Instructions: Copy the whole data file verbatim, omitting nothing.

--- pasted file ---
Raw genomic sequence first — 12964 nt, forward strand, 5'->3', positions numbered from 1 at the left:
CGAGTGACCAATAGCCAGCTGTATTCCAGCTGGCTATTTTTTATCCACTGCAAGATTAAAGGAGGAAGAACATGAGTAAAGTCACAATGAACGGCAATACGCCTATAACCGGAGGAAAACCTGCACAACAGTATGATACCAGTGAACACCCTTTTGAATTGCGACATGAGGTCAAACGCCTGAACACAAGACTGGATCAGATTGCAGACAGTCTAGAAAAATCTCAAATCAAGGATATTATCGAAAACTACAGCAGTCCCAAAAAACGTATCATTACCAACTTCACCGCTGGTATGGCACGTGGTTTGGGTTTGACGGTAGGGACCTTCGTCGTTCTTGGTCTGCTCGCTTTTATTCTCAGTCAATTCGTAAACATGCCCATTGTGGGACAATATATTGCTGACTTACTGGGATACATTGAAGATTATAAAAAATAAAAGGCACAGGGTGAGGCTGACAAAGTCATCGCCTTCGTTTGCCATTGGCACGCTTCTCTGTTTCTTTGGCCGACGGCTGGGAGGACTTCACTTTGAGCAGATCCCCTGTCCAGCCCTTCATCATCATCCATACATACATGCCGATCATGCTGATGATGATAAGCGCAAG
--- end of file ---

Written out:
Raw genomic sequence first — 12964 nt, forward strand, 5'->3', positions numbered from 1 at the left:
CGAGTGACCAATAGCCAGCTGTATTCCAGCTGGCTATTTTTTATCCACTGCAAGATTAAAGGAGGAAGAACATGAGTAAAGTCACAATGAACGGCAATACGCCTATAACCGGAGGAAAACCTGCACAACAGTATGATACCAGTGAACACCCTTTTGAATTGCGACATGAGGTCAAACGCCTGAACACAAGACTGGATCAGATTGCAGACAGTCTAGAAAAATCTCAAATCAAGGATATTATCGAAAACTACAGCAGTCCCAAAAAACGTATCATTACCAACTTCACCGCTGGTATGGCACGTGGTTTGGGTTTGACGGTAGGGACCTTCGTCGTTCTTGGTCTGCTCGCTTTTATTCTCAGTCAATTCGTAAACATGCCCATTGTGGGACAATATATTGCTGACTTACTGGGATACATTGAAGATTATAAAAAATAAAAGGCACAGGGTGAGGCTGACAAAGTCATCGCCTTCGTTTGCCATTGGCACGCTTCTCTGTTTCTTTGGCCGACGGCTGGGAGGACTTCACTTTGAGCAGATCCCCTGTCCAGCCCTTCATCATCATCCATACATACATGCCGATCATGCTGATGATGATAAGCGCAAG